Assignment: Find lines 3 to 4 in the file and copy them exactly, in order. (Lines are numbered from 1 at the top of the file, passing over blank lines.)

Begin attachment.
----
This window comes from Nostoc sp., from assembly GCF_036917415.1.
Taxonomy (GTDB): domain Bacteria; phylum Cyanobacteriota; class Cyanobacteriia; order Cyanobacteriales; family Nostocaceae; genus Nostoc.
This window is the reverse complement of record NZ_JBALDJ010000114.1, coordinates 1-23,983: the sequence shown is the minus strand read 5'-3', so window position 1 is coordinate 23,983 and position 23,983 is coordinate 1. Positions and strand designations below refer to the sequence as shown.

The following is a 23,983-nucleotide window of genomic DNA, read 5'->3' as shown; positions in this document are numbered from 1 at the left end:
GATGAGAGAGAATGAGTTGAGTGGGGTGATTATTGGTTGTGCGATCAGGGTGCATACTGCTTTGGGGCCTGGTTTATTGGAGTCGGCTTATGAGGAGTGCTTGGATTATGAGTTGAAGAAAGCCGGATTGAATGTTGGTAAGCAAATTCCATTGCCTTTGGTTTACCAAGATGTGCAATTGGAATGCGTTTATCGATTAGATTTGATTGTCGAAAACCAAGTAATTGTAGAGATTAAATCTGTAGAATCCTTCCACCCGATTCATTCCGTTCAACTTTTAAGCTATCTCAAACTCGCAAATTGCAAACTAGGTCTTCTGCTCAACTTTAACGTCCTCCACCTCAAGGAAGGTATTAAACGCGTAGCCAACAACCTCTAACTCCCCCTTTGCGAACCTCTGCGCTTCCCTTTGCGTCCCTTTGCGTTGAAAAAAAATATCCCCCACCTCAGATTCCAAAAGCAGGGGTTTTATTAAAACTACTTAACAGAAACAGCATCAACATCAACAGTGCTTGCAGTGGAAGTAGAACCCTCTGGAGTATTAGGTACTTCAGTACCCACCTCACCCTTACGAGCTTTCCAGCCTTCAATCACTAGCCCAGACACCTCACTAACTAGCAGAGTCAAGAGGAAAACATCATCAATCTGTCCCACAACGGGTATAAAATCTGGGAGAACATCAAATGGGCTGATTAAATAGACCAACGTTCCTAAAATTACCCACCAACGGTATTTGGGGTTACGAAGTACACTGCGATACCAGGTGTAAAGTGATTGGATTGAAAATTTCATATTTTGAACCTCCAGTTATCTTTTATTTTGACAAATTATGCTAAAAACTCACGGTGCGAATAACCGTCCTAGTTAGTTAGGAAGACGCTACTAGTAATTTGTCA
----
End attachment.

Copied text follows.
This window is the reverse complement of record NZ_JBALDJ010000114.1, coordinates 1-23,983: the sequence shown is the minus strand read 5'-3', so window position 1 is coordinate 23,983 and position 23,983 is coordinate 1. Positions and strand designations below refer to the sequence as shown.

The following is a 23,983-nucleotide window of genomic DNA, read 5'->3' as shown; positions in this document are numbered from 1 at the left end: